Court name
High Court
Case name
Kamwi v Trustco Group International Ltd and Others
Media neutral citation
[2011] NAHC 361
Judge
Corbett AJ



















NOT
REPORTABLE






CASE
NO. I 3235/2010





IN
THE HIGH COURT OF NAMIBIA





In
the matter between:


















ALEX MABUKU
KAMWI



PLAINTIFF














and





TRUSTCO
GROUP INTERNATIONAL LTD

…....................................
1st
DEFENDANT


MAX
HAMATA

….................................................................................
2nd
DEFENDANT


FREE
PRESS (PTY) LTD
….................................................................3rd
DEFENDANT





CORAM:
CORBETT, A.J





Heard
on: 9 November 2011


Delivered
on: 15 December 2011


______________________________________________________________


JUDGMENT






CORBETT, A.J: .







[1] The plaintiff initially instituted
action against a journalist, Tileni Mongudhi and the Informanté
newspaper claiming that he had been defamed by certain articles
written and published by them. The articles complained of appeared in
the Informanté newspaper on 26 October and 9 November 2006.
The action was withdrawn and removed from the roll. It is common
cause that the Informanté newspaper is not a legal entity. The
plaintiff then instituted this action against the current defendants
claiming N$800,000.00 for defamation against the owner, editor and
publisher of the Informanté newspaper. It amounts to exactly
the same cause of action but against other parties.







Special plea







[2] The defendants take the point by
way of special plea that the plaintiff’s claim for defamation
has become prescribed.







[3] It is unclear from the Court file
as to when the present action was instituted, but it was either late
September or early October 2010 since the defendants delivered a
notice of intention to defend on 15 October 2010. Mr Dicks, who
appeared on behalf of the defendants, contends that the plaintiff
knew about the offending articles as early as 10 November 2006, and
through a simple process of enquiry would be aware of the author and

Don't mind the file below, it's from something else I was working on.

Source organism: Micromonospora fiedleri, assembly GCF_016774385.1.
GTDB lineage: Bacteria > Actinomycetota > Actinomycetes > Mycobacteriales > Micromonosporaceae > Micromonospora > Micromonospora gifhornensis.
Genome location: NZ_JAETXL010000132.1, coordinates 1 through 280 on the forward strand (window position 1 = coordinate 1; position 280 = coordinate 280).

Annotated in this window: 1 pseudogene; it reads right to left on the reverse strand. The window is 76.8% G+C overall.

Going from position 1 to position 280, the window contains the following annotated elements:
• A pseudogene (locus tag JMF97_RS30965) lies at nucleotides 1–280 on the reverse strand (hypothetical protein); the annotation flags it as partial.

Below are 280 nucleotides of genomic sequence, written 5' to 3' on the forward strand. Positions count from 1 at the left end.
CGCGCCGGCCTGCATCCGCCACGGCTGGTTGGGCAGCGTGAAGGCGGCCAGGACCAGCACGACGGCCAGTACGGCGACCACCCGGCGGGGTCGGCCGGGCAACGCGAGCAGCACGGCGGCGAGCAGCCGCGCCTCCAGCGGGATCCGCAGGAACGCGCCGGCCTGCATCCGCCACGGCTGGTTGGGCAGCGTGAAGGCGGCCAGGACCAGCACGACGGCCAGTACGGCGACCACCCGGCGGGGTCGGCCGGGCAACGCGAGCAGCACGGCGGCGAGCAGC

the publisher thereof. He contends that since the summons in casu
was issued some three years and ten months after the debt became due,
the claim has accordingly become prescribed. The plaintiff, who
appeared in person, seeks to counter this argument, by way of his
heads of argument and further oral argument at the hearing of this
matter, that he only had knowledge of the identity of the “proper
debtors
” much later and less than three years prior to
issuing summons.







[4] The Prescription Act, No. 68 of
1969, as amended (“the Act”), in terms of section 10 (1)
read together with section 11 thereof, provides that a debt of this
nature would prescribe within a period of 3 years.







Knowledge by exercising reasonable
care







[5] Critical to the facts of this
case, is section 12 of the Act relating to the time when prescription
begins to run, which states:







(1)
Subject to the provisions of subsections (2) and (3), prescription
shall commence to run as soon as the debt is due.
















  1. A
    debt which does not arise from contract shall not be deemed to be
    due until the creditor has knowledge of the identity of the debtor
    and of the facts from which the debt arises: Provided that a
    creditor shall be deemed to have such knowledge if he could have
    acquired it by exercising reasonable care.








[6] In this regard Diemont JA in the
case of
Gericke v Sack
said: 1







The
Act merely requires the creditor to seek such knowledge by the
exercise of reasonable care; she is not required to issue summons -
she is given a generous three years in which to institute
proceedings. All that she is called on to do is to ask one question
to establish identity and not to be content to play a purely passive
role. If she could have acquired this knowledge by acting diligently,
her inertia, ineptitude or indifference will not excuse her delay. A
creditor who fails to exercise the reasonable care prescribed by the
Act must pay the penalty for he is then deemed to acquire the
knowledge necessary for the debt to become due and for prescription
to begin to run.







[7] Section 12 (3) of the Act thus
aims to achieve a balance between these two opposing interests and
ensures that negligent, rather than innocent, inaction is penalized.
2
Accordingly, the yardstick to be used